Best Hearing Protection For Shooters [2024]

by Vern Evans


  • Best Foam: Ear Buddy Foam Earplugs
  • East-To-Use In-Ear: Peltor Sport Tri-Flange Corded Reusable Earplugs
  • Best Reusable In-Ear: SureFire EP3 Sonic Defenders
  • Budget Muff: Peltor Sport Shotgunner II
  • Best For Kids: Dr. Meter Kid’s Noise Reduction Earmuffs
  • Budget Electronics: Howard Leight Impact Sport
  • Best Value: Walker’s Razor Slim
  • Editor’s Pick: Walker’s Razor Quad Electronic Muffs
  • Best Electronic In-Ear: Walker’s Silencer Wireless
  • Best Overall: MSA Sordin Supreme Pro X

Hearing protection is a fundamental must when it comes to shooting sports. Most ranges won’t even let you stay on the grounds if you don’t have ear pro. But mostly, it’s just the smart thing to do for your health.

I’ll break down what all of the technical wording means and give you a shopping list of what to look for!


Without getting too far into the weeds of science and biology – loud sounds are bad for you. Very loud sounds are very bad for you. Gunshots are very loud. Hearing protection keeps you safe.


Let’s lay some groundwork so this makes more sense. Decibels (dB) are the unit of measurement we use for sound. Normal conversation is about 60 dB, a lawn mower is about 100 dB, and gunshots are in the neighborhood of 150 dB to 170 dB. 

Something tricky about decibels is that they aren’t measured simple like. Instead, they are measured logarithmically – 10 dB is 10 times louder than 0 dB, but 20 dB is 100 times louder than 0 dB. 100 dB is 1,000,000,000 (one billion) times louder than 10 dB.

This means 170 dB is way, way, WAY louder than a person talking at 60 dB. It also means even a little reduction in dB goes a long way.

Going from 160 dB to 135 dB is a massive step down in loudness.


Ears are a sensitive thing and are pretty easy to damage. If you’ve ever been to a rock concert or even spent all day mowing the lawn without hearing protection, odds are you’ve damaged your hearing at least a little.

The really bad part is hearing damage is cumulative and never heals. What damage you’ve done is done for life. This is why it’s really important to protect your hearing.

Sustained loud noise is the most harmful to your hearing; for example, the CDC says sound over 85 dB (about the average gas lawn mower) can damage your hearing after about 2 hours of exposure.

The louder the sound, the less time you have before hearing damage.

However, gunshots are not sustained. They are very short bursts of sound.

According to OSHA, exposure to impulse sounds (like gunshots) under 140 dB will not harm your hearing. Thus, the general goal of hearing protection for shooting is to get gunshots under the 140 dB limit.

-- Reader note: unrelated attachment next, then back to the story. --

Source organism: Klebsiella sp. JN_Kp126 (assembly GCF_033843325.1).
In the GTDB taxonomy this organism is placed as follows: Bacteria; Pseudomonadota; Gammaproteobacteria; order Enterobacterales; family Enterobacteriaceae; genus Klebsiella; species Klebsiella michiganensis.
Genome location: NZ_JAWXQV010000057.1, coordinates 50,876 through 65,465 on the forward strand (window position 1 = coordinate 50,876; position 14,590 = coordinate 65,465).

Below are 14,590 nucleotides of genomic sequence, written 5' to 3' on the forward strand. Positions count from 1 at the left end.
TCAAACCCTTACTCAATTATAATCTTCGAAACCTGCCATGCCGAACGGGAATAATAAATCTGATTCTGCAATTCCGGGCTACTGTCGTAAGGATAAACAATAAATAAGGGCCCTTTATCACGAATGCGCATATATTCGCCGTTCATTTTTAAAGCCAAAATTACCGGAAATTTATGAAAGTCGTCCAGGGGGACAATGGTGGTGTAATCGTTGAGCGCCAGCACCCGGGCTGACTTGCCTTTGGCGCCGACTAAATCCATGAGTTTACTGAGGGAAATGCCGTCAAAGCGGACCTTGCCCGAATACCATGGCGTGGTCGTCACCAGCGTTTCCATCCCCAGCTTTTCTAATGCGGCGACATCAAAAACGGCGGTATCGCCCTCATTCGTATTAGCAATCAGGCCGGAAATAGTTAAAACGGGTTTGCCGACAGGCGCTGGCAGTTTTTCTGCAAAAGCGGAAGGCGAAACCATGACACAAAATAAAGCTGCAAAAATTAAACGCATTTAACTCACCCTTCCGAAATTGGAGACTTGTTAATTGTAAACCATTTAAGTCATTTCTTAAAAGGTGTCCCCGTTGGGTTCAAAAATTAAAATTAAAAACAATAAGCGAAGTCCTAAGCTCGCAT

Lower is better, but 140 dB is the max.


All hearing protection will come with a Noise Reduction Rating or NRR. This is a critical bit of info you should pay attention to before buying.

Gunshots rarely exceed 170 dB (but it can happen with large magnum rifle calibers or if you’re indoors). Most calibers/guns are around 160-165 dB. A .308 Win rifle is about 167 dB, 5.56 NATO AR-15 is about 165 dB, 9mm pistol is about 162 dB.

In other words, you should aim for 20-25 NRR. More is better, but 20 is about the minimum.

But… there is a complication. OSHA and NIOSH have two different standards for calculating NRR, and it’s basically impossible to judge the method used for a given product.

The best way to really nail down how effective ear pro is for shooting is to look at the testing data itself, where the frequencies tested are listed alongside the reduction. 

Very few manufacturers release this level of data, so you’re stuck going off of the NRR.

The good news is gunshots are generally in the 1,000-8,000 hertz range, with the peak in the 1,000-2,000 Hz range.

Hearing protection, regardless of style, is more effective in these ranges than in lower frequencies.

But, because NRR represents how much hearing protection works over all frequencies, the level of protection given to shooters is generally higher than the listed NRR.

This isn’t a perfect rule; a lot of this depends on what the manufacturer decides to report and how exactly its testing is done. 

The nitty-gritty of these details involves a ton of math, science, laws, and regulations of not only the USA but the EU also, and dozens of studies – but the bottom line is hearing protection, for shooters, generally works better than the box might say it does.

But… the complication won’t end there. While most gunfire is in the 1 kHz-8 kHz range, a notable exception to this would be magnum caliber rifles and especially magnum caliber rifles with muzzle brakes. These are usually down in the 500ish kHz range, where ear pro is less effective.

So if you’re going to spend all day yeeting monster cartridges, you should probably double-up on ear pro even if you’re outside.



This is the most basic form of hearing protection and by far the cheapest. It just muffles the sound. That’s it. No electronics, no batteries, it just does its job and doesn’t need anything from you.

Foam plugs, reusable plastic plugs, and ear muffs are all forms of passive hearing protection.